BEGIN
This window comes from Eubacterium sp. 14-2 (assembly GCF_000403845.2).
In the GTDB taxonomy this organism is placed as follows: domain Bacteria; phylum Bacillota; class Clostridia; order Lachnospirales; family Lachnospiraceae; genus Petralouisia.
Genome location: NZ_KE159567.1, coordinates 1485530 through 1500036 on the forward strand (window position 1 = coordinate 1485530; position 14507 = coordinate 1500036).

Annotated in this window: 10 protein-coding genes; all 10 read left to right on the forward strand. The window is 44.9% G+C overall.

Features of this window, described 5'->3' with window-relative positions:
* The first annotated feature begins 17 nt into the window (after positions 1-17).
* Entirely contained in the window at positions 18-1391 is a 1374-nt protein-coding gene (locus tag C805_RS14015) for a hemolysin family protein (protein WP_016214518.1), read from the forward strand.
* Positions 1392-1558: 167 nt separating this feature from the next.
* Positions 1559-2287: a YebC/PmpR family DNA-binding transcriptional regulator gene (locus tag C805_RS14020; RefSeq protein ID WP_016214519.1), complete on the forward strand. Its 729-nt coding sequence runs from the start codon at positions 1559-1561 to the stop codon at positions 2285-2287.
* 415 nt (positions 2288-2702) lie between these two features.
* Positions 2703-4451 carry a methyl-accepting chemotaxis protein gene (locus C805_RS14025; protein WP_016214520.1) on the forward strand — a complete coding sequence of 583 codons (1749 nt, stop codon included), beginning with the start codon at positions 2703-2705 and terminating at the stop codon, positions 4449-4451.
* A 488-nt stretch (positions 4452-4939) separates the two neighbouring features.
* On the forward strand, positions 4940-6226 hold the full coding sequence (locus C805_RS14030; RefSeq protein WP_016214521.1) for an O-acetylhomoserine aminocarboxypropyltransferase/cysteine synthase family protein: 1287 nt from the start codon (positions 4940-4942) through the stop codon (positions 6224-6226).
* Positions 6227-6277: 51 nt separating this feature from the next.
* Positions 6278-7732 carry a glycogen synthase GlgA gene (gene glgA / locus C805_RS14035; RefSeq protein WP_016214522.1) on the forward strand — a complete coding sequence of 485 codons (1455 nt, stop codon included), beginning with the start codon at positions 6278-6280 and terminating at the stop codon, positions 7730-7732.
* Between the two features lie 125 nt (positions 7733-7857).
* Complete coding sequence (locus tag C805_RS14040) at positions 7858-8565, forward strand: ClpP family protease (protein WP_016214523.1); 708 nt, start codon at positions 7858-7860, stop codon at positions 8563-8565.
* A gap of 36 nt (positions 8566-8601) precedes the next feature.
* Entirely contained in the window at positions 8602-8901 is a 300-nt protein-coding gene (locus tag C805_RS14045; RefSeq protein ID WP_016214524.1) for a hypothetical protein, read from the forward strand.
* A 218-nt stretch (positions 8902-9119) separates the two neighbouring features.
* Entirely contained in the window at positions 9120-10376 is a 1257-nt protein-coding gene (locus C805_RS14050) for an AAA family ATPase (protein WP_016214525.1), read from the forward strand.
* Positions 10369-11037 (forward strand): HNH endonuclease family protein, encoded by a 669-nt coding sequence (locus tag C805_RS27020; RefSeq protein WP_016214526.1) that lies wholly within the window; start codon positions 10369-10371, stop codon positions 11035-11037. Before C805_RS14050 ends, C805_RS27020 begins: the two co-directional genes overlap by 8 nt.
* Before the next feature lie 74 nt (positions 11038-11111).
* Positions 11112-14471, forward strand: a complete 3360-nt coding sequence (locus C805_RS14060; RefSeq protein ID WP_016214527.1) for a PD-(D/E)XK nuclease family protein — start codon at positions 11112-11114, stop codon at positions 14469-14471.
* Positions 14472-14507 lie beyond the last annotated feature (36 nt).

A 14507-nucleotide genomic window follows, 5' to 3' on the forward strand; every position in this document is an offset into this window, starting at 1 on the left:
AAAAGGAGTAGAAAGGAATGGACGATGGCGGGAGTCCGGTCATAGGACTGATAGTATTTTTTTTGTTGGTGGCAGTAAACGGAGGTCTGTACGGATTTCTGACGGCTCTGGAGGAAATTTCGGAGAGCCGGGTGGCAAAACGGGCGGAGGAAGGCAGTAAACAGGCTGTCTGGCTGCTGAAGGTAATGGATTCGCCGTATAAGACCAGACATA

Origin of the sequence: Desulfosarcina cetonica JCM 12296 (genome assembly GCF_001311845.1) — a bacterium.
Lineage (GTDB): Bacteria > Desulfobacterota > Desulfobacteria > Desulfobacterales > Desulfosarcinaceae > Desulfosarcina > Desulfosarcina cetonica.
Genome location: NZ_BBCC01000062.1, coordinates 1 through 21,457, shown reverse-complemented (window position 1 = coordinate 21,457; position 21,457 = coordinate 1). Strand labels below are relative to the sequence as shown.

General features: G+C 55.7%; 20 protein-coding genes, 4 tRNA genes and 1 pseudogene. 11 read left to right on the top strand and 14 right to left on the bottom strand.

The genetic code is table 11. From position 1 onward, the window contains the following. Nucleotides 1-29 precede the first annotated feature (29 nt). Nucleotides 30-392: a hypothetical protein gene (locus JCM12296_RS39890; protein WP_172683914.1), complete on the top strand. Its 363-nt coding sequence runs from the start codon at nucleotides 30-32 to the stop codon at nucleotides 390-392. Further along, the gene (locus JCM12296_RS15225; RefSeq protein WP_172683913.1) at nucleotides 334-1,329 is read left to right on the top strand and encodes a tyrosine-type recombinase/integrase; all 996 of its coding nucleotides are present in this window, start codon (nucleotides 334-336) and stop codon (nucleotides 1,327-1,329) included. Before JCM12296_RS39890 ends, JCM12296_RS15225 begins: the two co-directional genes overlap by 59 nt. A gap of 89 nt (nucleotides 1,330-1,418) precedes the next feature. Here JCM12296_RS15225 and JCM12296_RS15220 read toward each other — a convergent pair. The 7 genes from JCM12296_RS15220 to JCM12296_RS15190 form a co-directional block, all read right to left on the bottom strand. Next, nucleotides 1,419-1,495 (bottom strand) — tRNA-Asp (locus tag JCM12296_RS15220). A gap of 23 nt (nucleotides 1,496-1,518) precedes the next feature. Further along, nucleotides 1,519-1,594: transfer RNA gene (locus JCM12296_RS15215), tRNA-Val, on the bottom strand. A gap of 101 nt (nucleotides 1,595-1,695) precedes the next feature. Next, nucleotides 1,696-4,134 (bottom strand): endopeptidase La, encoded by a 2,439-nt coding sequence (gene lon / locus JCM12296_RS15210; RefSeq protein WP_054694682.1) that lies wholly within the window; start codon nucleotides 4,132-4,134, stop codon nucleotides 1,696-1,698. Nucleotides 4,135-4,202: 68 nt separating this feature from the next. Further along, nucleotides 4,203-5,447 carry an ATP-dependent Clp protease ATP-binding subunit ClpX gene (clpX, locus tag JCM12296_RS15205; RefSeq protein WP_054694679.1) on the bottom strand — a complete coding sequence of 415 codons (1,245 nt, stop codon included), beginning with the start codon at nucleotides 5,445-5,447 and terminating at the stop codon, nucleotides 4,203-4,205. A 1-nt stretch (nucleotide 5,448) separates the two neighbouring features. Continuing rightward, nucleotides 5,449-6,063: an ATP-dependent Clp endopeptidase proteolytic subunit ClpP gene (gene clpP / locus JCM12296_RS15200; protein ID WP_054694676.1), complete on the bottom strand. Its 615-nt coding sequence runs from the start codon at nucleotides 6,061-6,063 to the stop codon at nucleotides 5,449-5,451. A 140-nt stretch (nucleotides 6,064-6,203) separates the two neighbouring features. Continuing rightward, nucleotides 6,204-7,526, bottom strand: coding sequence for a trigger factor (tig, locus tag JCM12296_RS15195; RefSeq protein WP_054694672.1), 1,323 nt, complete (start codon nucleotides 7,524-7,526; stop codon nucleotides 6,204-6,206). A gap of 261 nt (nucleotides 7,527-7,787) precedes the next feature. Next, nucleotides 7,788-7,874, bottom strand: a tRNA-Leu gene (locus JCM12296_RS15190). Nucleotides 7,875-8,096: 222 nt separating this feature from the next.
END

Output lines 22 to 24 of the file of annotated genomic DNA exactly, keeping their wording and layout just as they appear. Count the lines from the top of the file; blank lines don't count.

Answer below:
* Positions 10369-11037 (forward strand): HNH endonuclease family protein, encoded by a 669-nt coding sequence (locus tag C805_RS27020; RefSeq protein WP_016214526.1) that lies wholly within the window; start codon positions 10369-10371, stop codon positions 11035-11037. Before C805_RS14050 ends, C805_RS27020 begins: the two co-directional genes overlap by 8 nt.
* Before the next feature lie 74 nt (positions 11038-11111).
* Positions 11112-14471, forward strand: a complete 3360-nt coding sequence (locus C805_RS14060; RefSeq protein ID WP_016214527.1) for a PD-(D/E)XK nuclease family protein — start codon at positions 11112-11114, stop codon at positions 14469-14471.